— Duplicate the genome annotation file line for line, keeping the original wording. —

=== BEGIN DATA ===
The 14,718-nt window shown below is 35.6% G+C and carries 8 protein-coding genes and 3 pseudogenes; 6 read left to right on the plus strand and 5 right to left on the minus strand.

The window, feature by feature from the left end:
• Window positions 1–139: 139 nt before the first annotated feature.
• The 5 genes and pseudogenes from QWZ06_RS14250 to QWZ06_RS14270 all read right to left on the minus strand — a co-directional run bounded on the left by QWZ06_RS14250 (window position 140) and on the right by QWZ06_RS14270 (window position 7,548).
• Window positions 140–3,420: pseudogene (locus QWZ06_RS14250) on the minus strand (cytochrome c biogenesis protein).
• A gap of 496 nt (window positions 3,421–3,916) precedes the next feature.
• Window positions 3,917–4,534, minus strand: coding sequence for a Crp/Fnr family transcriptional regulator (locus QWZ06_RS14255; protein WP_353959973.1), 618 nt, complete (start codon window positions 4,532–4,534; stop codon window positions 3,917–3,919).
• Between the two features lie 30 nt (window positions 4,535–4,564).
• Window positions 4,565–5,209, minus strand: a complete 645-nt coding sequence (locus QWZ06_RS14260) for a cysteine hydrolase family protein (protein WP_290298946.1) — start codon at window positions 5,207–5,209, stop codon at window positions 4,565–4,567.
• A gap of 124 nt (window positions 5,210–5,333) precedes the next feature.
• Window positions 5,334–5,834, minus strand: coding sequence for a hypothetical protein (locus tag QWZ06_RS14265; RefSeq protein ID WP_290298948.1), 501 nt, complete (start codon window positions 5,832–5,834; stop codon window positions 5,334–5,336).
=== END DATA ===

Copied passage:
The 14,718-nt window shown below is 35.6% G+C and carries 8 protein-coding genes and 3 pseudogenes; 6 read left to right on the plus strand and 5 right to left on the minus strand.

The window, feature by feature from the left end:
• Window positions 1–139: 139 nt before the first annotated feature.
• The 5 genes and pseudogenes from QWZ06_RS14250 to QWZ06_RS14270 all read right to left on the minus strand — a co-directional run bounded on the left by QWZ06_RS14250 (window position 140) and on the right by QWZ06_RS14270 (window position 7,548).
• Window positions 140–3,420: pseudogene (locus QWZ06_RS14250) on the minus strand (cytochrome c biogenesis protein).
• A gap of 496 nt (window positions 3,421–3,916) precedes the next feature.
• Window positions 3,917–4,534, minus strand: coding sequence for a Crp/Fnr family transcriptional regulator (locus QWZ06_RS14255; protein WP_353959973.1), 618 nt, complete (start codon window positions 4,532–4,534; stop codon window positions 3,917–3,919).
• Between the two features lie 30 nt (window positions 4,535–4,564).
• Window positions 4,565–5,209, minus strand: a complete 645-nt coding sequence (locus QWZ06_RS14260) for a cysteine hydrolase family protein (protein WP_290298946.1) — start codon at window positions 5,207–5,209, stop codon at window positions 4,565–4,567.
• A gap of 124 nt (window positions 5,210–5,333) precedes the next feature.
• Window positions 5,334–5,834, minus strand: coding sequence for a hypothetical protein (locus tag QWZ06_RS14265; RefSeq protein ID WP_290298948.1), 501 nt, complete (start codon window positions 5,832–5,834; stop codon window positions 5,334–5,336).